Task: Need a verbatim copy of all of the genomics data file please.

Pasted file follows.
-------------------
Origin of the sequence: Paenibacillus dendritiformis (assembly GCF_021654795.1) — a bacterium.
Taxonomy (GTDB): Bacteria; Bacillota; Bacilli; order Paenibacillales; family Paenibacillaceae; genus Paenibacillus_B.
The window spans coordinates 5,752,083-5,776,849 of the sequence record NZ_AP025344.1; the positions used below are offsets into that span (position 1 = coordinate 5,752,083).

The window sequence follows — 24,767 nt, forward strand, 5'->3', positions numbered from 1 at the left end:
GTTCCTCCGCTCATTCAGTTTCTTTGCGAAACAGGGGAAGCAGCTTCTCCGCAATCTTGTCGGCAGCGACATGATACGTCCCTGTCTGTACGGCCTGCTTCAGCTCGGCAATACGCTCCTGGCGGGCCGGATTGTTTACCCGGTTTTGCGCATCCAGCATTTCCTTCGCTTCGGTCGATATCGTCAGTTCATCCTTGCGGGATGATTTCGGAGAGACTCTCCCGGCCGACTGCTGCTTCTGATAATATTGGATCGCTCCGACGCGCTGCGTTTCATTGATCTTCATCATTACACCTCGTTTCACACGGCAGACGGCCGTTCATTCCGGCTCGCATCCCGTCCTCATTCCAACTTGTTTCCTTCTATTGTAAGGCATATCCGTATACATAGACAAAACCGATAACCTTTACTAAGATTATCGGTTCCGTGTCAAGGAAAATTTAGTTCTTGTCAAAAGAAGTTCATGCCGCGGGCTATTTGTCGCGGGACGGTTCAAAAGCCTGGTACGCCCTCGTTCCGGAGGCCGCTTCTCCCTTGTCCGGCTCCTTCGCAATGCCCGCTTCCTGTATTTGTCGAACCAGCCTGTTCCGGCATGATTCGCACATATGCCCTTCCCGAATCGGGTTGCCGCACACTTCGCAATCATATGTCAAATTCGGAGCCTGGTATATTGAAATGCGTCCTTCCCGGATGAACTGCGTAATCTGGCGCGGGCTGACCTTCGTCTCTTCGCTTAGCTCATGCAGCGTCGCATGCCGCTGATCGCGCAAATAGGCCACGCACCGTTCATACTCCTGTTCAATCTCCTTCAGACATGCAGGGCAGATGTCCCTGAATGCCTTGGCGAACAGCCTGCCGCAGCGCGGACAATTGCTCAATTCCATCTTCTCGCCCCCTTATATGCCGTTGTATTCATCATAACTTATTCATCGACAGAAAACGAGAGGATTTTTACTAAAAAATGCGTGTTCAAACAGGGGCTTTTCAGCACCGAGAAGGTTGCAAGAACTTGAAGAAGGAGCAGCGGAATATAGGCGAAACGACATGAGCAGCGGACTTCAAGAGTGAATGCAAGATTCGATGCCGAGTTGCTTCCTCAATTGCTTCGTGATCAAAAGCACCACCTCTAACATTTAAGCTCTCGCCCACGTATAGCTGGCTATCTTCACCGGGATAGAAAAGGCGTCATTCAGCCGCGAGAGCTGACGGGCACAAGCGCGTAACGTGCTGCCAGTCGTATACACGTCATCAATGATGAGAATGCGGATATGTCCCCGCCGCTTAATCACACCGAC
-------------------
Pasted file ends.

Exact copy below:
Origin of the sequence: Paenibacillus dendritiformis (assembly GCF_021654795.1) — a bacterium.
Taxonomy (GTDB): Bacteria; Bacillota; Bacilli; order Paenibacillales; family Paenibacillaceae; genus Paenibacillus_B.
The window spans coordinates 5,752,083-5,776,849 of the sequence record NZ_AP025344.1; the positions used below are offsets into that span (position 1 = coordinate 5,752,083).

The window sequence follows — 24,767 nt, forward strand, 5'->3', positions numbered from 1 at the left end:
GTTCCTCCGCTCATTCAGTTTCTTTGCGAAACAGGGGAAGCAGCTTCTCCGCAATCTTGTCGGCAGCGACATGATACGTCCCTGTCTGTACGGCCTGCTTCAGCTCGGCAATACGCTCCTGGCGGGCCGGATTGTTTACCCGGTTTTGCGCATCCAGCATTTCCTTCGCTTCGGTCGATATCGTCAGTTCATCCTTGCGGGATGATTTCGGAGAGACTCTCCCGGCCGACTGCTGCTTCTGATAATATTGGATCGCTCCGACGCGCTGCGTTTCATTGATCTTCATCATTACACCTCGTTTCACACGGCAGACGGCCGTTCATTCCGGCTCGCATCCCGTCCTCATTCCAACTTGTTTCCTTCTATTGTAAGGCATATCCGTATACATAGACAAAACCGATAACCTTTACTAAGATTATCGGTTCCGTGTCAAGGAAAATTTAGTTCTTGTCAAAAGAAGTTCATGCCGCGGGCTATTTGTCGCGGGACGGTTCAAAAGCCTGGTACGCCCTCGTTCCGGAGGCCGCTTCTCCCTTGTCCGGCTCCTTCGCAATGCCCGCTTCCTGTATTTGTCGAACCAGCCTGTTCCGGCATGATTCGCACATATGCCCTTCCCGAATCGGGTTGCCGCACACTTCGCAATCATATGTCAAATTCGGAGCCTGGTATATTGAAATGCGTCCTTCCCGGATGAACTGCGTAATCTGGCGCGGGCTGACCTTCGTCTCTTCGCTTAGCTCATGCAGCGTCGCATGCCGCTGATCGCGCAAATAGGCCACGCACCGTTCATACTCCTGTTCAATCTCCTTCAGACATGCAGGGCAGATGTCCCTGAATGCCTTGGCGAACAGCCTGCCGCAGCGCGGACAATTGCTCAATTCCATCTTCTCGCCCCCTTATATGCCGTTGTATTCATCATAACTTATTCATCGACAGAAAACGAGAGGATTTTTACTAAAAAATGCGTGTTCAAACAGGGGCTTTTCAGCACCGAGAAGGTTGCAAGAACTTGAAGAAGGAGCAGCGGAATATAGGCGAAACGACATGAGCAGCGGACTTCAAGAGTGAATGCAAGATTCGATGCCGAGTTGCTTCCTCAATTGCTTCGTGATCAAAAGCACCACCTCTAACATTTAAGCTCTCGCCCACGTATAGCTGGCTATCTTCACCGGGATAGAAAAGGCGTCATTCAGCCGCGAGAGCTGACGGGCACAAGCGCGTAACGTGCTGCCAGTCGTATACACGTCATCAATGATGAGAATGCGGATATGTCCCCGCCGCTTAATCACACCGAC